Defense Verdict in Favor of Maternal Fetal Medicine Specialist in Stillbirth Case

Carolyn M. Bohmueller and Joana Gaizelyte-Lacy represented a maternal fetal medicine specialist in a four-day trial in Philadelphia Court of Common Pleas, and secured a defense verdict.  The claim involved the stillbirth of fetus at 36 weeks gestation.  The fetus had a single umbilical artery diagnosed at 20 weeks gestation and was closely monitored.  At 35 weeks gestation the fetus was diagnosed with intrauterine growth restriction.  After ultrasound evaluation and doppler studies along with a non-stress test, a plan was in place to see the patient twice weekly for non-stress tests and undergo doppler studies and amniotic fluid evaluation weekly.  At the first non-stress test the patient alleged she complained of decreased fetal movement.  A non-stress test performed that day was reassuring and reactive.  At the following scheduled visit three days later, a fetal demise was diagnosed.  The jury deliberated and quickly returned a verdict in favor of the maternal fetal specialist, finding he was not negligent. 

Defense Verdict in Favor of Emergency Room Physicians and Hospital in Breast Cancer Case

Attorneys Carolyn M. Bohmueller and Jamie N. Johnson secured a verdict in favor of two emergency room physicians and a hospital in a two-week trial in Philadelphia Court of Common Pleas involving a claim of failure to diagnose recurrence of breast cancer.  The patient had been diagnosed with breast cancer at age 23 and underwent surgical and adjuvant therapy.  She continued to follow with her oncologist.  Fourteen years later, she presented to a local emergency department with complaints of left-sided chest pain, which were evaluated and determined to be non-specific, and she was instructed to follow up with her providers.  The following year, she presented again to the emergency department with a complaint of pain in her head behind her right ear, which was evaluated and she was instructed to follow up with her primary care physician.  Over two years later, the patient was diagnosed with widely metastatic recurrent breast cancer in her lungs, pelvis and brain.  The jury determined that neither of the emergency room physicians, nor the hospital, were negligent.

Defense Verdict on Behalf of Gastroenterologist in Matter involving Gastrointestinal Bleeding

Attorneys Michael Pitt and Mary Kay Plyter-Eigner recently received a defense verdict on behalf of a gastroenterologist and his practice after a three week trial in Philadelphia County. Plaintiff, on behalf of her deceased husband, alleged that the Defendant gastroenterologist failed to appropriately perform a gastroscope and recommend surgical intervention in a patient with signs of gastrointestinal bleeding. After 20 days of evidence, including testimony from more than ten medical experts, the defendants, and multiple fact witnesses, the jury returned a verdict about four hours later finding in favor of the defense gastroenterologist.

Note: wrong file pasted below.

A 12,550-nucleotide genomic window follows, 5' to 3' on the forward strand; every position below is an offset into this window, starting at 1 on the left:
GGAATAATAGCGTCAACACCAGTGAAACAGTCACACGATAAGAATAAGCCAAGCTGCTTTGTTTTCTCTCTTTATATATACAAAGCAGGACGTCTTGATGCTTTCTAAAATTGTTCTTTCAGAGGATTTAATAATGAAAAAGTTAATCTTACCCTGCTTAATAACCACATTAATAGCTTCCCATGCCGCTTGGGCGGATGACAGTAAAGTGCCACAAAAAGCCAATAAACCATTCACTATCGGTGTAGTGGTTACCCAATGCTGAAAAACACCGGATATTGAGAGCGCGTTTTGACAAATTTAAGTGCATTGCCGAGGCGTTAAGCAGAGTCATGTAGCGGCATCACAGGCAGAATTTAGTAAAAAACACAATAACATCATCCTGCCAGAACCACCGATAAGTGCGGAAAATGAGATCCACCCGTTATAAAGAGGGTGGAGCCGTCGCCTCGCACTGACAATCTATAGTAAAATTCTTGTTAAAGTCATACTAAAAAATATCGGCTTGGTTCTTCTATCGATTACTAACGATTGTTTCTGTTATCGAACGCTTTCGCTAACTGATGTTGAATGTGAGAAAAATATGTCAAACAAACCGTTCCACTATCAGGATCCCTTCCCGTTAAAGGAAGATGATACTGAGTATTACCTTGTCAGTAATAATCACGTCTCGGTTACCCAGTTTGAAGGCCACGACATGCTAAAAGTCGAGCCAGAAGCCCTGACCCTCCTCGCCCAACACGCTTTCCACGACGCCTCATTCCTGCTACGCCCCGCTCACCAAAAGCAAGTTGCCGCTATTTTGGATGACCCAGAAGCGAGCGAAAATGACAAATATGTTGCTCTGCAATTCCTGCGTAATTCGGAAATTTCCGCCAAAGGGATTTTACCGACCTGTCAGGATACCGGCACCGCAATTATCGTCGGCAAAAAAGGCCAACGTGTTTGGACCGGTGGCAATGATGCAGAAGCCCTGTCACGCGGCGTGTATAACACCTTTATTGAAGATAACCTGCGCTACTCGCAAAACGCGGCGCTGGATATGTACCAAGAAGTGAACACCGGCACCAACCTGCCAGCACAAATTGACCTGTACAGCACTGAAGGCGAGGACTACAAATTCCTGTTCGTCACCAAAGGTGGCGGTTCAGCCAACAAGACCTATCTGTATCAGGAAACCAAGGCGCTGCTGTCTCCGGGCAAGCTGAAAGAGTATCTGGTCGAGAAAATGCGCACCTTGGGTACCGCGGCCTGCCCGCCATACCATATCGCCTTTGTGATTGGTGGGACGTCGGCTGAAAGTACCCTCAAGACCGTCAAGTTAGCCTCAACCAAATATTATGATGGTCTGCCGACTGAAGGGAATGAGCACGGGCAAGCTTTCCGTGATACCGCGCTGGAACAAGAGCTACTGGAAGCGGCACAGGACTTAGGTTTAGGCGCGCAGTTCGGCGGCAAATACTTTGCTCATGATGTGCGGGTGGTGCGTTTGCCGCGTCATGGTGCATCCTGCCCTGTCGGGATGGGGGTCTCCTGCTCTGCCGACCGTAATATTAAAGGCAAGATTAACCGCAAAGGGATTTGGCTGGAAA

Defense Verdict on Behalf of Hospital in Pressure Wound Matter

Marshall L. Schwartz and Caitlin E. McCauley recently obtained a defense verdict on behalf of a hospital in the Philadelphia County Court of Common Pleas. The matter involved a patient who developed a pressure wound during an admission to the intensive care unit (ICU). The decedent resided at a nursing home (also a named defendant) and was transferred to the hospital in respiratory distress. Notably, the decedent was 95 years old at the time of her admission and suffered from multiple co-morbidities including diabetes, dementia, depression, failure to thrive, respiratory failure and chronic obstructive pulmonary disease. Plaintiff alleged that, as a result of the wound, the decedent experienced extreme pain, suffering and death.

Plaintiff’s claims under the Wrongful Death Act were dismissed pursuant to a motion in limine filed on behalf of the hospital. The trial proceeded with testimony from multiple experts and witnesses, including an ICU nurse who cared for the decedent. Ultimately, the jury returned a verdict in favor of the defendants finding that the care provided to the decedent was at all times within the standard of care.

Defense Verdict on Behalf of Hospital in Case involving Fall at Physical Therapy after Hip Replacement